By Amrit Singh
When Donald Trump looks back at his Cleveland coming out party, will he think about the night's chants that momentarily derailed this Convention? Or that his wife's speech bears substantial similarity to the one Michelle Obama gave in 2008? Or how strong a look it was when he came out as a dark figure against a bright lightboard? Time will tell!
For now, here's the night's big moments, presented as Highlights or Lowlights, depending on whether they were good or not-so-good moments for the soon-to-be nominee of the GOP.
HIGHLIGHT: Trump took the stage memorably, as a black silhouette against a white-lit backdrop. In a world of political optics, he managed something iconic. And very pro wrestling. (Which, in fairness, is a world he knows well.)
LOWLIGHT: Donald's wife Melania gave a speech which aimed to humanize him, and wound up delivering lines that were identical to a speech the First Lady gave about her own husband, turning what should have been a warm moment (and Melania's big public speaking debut!) into a blemishing plagiarism brouhaha. If this were tennis, they'd call it an unforced error. (As mentioned, I'm calling it a blemishing plagiarism brouhaha.) Now, this isn't the sort of that that makes or breaks a voting decision, but it is a distracting note to hit on night one. You can run the lines yourself here, see if you're more of a Melania or a Michelle. The Trump campaign's official stance, per campaign manager Paul Manafort: THERE IS NO SPOON.
MEDIUMLIGHT: The theme of the night was "Make America Safe Again," underscored by multiple speeches on Benghazi (the botched military operation which yielded multiple investigations into Hillary Clinton), anecdotes from "victims of illegal immigration," and a talk from Milwaukee sheriff David Clarke, an African-American who decried the Black Lives Matter movement while offering that Blue Lives Matter. This was grim stuff, not exactly feel-good programming, and it wasn't exactly "inclusive," either. Is this what America needs to hear? Trump's betting on it.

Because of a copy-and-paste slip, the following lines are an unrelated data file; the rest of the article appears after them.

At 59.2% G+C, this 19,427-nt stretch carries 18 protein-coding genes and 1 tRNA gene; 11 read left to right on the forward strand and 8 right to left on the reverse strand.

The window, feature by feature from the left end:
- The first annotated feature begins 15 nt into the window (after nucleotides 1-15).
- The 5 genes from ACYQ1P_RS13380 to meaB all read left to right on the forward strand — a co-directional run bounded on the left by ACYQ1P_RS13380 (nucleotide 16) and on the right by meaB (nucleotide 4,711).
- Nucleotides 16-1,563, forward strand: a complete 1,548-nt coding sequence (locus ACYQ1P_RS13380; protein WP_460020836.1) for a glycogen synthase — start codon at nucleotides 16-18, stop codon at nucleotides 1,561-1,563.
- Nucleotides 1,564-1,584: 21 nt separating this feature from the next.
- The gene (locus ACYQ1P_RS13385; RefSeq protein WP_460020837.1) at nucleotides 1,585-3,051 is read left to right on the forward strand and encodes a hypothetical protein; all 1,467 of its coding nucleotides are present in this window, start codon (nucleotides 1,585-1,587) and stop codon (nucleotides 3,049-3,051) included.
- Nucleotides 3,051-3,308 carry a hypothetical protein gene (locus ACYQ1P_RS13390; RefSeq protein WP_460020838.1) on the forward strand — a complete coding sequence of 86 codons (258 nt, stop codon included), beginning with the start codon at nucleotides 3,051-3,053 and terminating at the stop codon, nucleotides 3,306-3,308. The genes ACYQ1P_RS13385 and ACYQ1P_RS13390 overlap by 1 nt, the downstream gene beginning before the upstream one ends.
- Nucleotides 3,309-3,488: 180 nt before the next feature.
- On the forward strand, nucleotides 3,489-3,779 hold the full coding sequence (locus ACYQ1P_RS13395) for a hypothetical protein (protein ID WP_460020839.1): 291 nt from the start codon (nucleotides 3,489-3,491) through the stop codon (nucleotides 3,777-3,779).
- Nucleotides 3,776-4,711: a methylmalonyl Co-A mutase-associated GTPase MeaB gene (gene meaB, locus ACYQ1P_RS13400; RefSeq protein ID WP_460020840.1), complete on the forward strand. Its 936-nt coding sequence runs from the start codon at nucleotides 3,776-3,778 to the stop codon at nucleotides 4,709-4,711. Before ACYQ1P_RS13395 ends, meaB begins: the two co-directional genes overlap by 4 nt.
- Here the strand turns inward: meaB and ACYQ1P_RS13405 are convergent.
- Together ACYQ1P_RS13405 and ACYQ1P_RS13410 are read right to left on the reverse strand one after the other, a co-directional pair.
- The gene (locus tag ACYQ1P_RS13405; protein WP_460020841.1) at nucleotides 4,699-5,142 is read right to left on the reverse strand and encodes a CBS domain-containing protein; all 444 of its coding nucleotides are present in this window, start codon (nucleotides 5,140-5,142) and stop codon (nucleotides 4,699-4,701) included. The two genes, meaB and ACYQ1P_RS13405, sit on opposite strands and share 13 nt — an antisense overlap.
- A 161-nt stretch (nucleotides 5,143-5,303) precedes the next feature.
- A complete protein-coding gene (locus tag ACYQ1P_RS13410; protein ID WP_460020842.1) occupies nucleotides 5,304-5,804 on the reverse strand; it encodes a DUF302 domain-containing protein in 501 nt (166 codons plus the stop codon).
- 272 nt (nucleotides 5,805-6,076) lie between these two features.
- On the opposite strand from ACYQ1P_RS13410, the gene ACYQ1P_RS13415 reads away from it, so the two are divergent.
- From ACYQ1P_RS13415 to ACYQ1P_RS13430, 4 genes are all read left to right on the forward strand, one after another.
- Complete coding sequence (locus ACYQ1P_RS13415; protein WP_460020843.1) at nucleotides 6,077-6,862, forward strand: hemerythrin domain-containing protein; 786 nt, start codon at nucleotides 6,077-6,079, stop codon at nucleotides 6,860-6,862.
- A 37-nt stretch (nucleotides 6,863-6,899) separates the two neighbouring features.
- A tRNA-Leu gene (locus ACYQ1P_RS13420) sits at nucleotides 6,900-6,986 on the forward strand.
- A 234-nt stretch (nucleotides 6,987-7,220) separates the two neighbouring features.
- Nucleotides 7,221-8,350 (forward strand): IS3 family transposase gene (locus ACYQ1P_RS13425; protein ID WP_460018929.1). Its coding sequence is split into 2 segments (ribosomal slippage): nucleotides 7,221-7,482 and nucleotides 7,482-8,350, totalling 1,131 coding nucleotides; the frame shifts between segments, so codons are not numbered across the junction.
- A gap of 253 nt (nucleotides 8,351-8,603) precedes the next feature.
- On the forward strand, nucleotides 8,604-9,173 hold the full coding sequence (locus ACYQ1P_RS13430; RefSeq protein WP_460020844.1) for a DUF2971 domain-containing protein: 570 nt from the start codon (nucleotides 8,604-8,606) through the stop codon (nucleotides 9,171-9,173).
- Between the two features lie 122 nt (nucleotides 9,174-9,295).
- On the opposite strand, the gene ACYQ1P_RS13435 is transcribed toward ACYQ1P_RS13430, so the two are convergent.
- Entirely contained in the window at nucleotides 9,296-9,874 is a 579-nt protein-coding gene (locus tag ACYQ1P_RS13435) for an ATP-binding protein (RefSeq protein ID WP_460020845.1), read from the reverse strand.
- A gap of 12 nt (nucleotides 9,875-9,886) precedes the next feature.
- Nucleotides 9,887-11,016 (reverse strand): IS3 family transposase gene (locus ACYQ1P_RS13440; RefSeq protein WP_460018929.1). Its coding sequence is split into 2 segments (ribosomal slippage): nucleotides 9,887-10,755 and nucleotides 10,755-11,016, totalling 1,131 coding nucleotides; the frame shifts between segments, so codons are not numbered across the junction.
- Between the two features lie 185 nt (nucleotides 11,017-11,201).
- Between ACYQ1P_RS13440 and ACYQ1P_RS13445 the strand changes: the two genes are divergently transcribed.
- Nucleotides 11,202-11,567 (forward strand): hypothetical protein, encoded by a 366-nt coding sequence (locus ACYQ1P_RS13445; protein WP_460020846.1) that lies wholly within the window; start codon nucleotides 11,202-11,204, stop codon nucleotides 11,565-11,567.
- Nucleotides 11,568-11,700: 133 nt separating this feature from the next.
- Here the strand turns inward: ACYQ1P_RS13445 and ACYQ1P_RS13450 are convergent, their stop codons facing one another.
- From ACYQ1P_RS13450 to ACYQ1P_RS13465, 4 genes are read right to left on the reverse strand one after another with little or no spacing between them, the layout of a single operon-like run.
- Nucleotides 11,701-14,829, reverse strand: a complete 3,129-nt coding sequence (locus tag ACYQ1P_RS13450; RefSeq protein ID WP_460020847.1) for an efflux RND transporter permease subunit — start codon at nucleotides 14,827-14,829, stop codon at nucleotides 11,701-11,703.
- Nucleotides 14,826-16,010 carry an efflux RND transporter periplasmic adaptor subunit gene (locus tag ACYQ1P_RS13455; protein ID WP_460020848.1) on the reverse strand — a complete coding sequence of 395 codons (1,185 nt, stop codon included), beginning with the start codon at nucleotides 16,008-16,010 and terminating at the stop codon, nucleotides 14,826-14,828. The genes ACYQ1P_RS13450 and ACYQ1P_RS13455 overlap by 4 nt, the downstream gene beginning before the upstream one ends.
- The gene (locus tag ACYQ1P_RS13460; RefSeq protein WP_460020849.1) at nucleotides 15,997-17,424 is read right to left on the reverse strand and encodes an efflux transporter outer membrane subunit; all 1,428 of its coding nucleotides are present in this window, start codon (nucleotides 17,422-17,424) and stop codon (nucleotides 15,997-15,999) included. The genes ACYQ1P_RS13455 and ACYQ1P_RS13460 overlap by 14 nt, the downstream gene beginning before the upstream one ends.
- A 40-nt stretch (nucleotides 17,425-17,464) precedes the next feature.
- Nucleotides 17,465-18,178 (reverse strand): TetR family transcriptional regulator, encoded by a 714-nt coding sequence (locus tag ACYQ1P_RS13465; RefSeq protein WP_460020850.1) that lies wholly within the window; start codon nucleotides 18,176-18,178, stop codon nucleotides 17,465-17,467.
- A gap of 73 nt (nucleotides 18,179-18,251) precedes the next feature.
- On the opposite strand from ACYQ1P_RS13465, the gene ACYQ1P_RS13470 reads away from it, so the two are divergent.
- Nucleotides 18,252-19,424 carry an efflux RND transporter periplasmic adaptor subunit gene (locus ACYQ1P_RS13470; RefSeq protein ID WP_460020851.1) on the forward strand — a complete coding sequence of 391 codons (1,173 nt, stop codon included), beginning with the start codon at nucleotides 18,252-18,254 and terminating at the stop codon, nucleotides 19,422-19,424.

MEDIUMLIGHT: Alongside the theme-appropriate speeches, there were celebrity testimonials from the like of Scott Baio (Bob Loblaw on Arrested Development, or Charles from Charles In Charge, depending on how deep your sitcom knowledge goes), Antonio Sabato, Jr. (the '90s soap star who stated that in his heart he "knows Obama is a Muslim") and Duck Dynasty’s Willie Robertson. Never let it be said that Trump's playing a common rule book.
LOWLIGHT: Speaking of rule books! The movement to "Stop Trump" had its last stand, in the form of impassioned chants for a "roll call vote" to change the rules for nominating Donald—a literal "revolt to vote." It didn't succeed, but it did cause an inconvenient ruckus. We were on the floor at the time, here's what it felt like above.
HIGHLIGHT: Rudy Giuliani delivered an animated speech that roused the crowd. Future presidential candidate Tom Cotton got some podium shine, too. Again, not big on inclusivity (social, racial, or otherwise), but these are powerful and ascendant GOP figures, respectively, and Rudy's rhetoric must have been music to Donald's ears.
LOWLIGHT: On that inclusivity front, the Washington Post reports there are just 18 black delegates here at the Republican National Convention, out of a total 2,472. That's 0.17%! And that's down from 4.1% in 2008 (when there were 85, at the RNC in Philly). Trump didn't choose this, but it's a lowlight, no matter who's doing.
Whether the light is high or low today, your intrepid REVOLT political team is on the ground in Cleveland, inside the halls and outside in those streets, too. More updates throughout the week here, on our socials (@revolttv), and in the ether.